We often run into translators that work on a Mac that are having issues finding a CAT tool that they can work with. Then there are the translators that are investigating whether to buy a Mac or PC. Fluency runs on .Net (like most of the main tools out there) which is a Windows based technology, so we want to take this chance to explain how to run Windows software on a Mac. There are a couple ways that you can run Fluency on a Mac, but they don’t come without some additional work. We aren’t opposed to developing a Mac version, but it isn’t exactly a straightforward process. So, until we have a native Mac version, we have to run Windows on a Mac a use Fluency. Currently for prospective users, there are advantages to PCs but Windows based software can be run on a Mac as well – including Fluency.
The easiest option to get Fluency on your Mac is to install Parallels which costs about $80. This will also require a license of Windows. Parallels is one of the most popular methods of running Windows programs on a Mac, so this solution allows you more flexibility beyond just installing Fluency. Boot Camp is another option, which will allow your Mac computer to boot in either the OS X operating system or Windows. Boot Camp is free and you still need a Windows license, but in this case you have to reboot if you want to move back over to your normal interface. VMware is another option which is also free (except for the Windows license) and similar to Parallels, but not integrated in the same way. Once you have one of these options on your Mac, you can install Fluency without any issue.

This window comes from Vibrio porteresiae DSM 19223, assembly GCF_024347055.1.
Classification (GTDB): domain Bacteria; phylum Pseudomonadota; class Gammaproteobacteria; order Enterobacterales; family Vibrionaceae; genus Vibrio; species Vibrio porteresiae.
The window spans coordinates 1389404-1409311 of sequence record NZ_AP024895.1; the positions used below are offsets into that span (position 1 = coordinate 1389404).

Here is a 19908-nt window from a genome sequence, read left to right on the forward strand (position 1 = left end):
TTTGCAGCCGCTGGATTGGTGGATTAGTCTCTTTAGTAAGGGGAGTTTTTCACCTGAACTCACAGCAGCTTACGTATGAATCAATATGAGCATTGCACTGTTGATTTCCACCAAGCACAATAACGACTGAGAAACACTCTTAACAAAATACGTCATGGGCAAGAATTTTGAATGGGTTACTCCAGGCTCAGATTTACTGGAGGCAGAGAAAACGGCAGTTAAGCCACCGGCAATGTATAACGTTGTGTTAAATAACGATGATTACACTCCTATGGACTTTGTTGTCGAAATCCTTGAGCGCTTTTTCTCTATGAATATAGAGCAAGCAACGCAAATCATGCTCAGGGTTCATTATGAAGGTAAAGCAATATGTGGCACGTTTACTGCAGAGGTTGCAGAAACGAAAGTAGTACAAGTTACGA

As far as a general decision between Mac and PCs, everyone has an opinion. There are good reasons to buy either. In our company’s experience in the translation business, PCs natively give you more options for CAT tools and fewer interoperability issues because PCs still have the majority of the market. For many translators, if you don’t want to try one of the Parallels/VMware/Boot Camp options, it might be worth investing in a PC even if you use a Mac normally if only for saving your time avoiding work-around issues between PC/Mac.
This is still in many ways a Microsoft business world (they have the vast majority of the market) so that should be a consideration when looking at computer options. As far as mainstream translation tools go, only online tools and WordFast run natively on Macs (Swordfish, OmegaT, and some others also are Java based, but they aren’t as big). You can, as already documented above, use Boot Camp or Parallels or VMware, but those are just Windows-on-a-Mac options, not true Mac options. And as much as online tools will tell you all the advantages of the “cloud” for interoperability, online software just doesn’t have the resources that desktop software does because it’s in a browser.
If you are interested in running Fluency on your Mac and need help, let us know and we will help you out. Getting any of the Windows alternatives up on a Mac isn’t always easy so we’re here to help. Just contact us and we’ll make it work for you.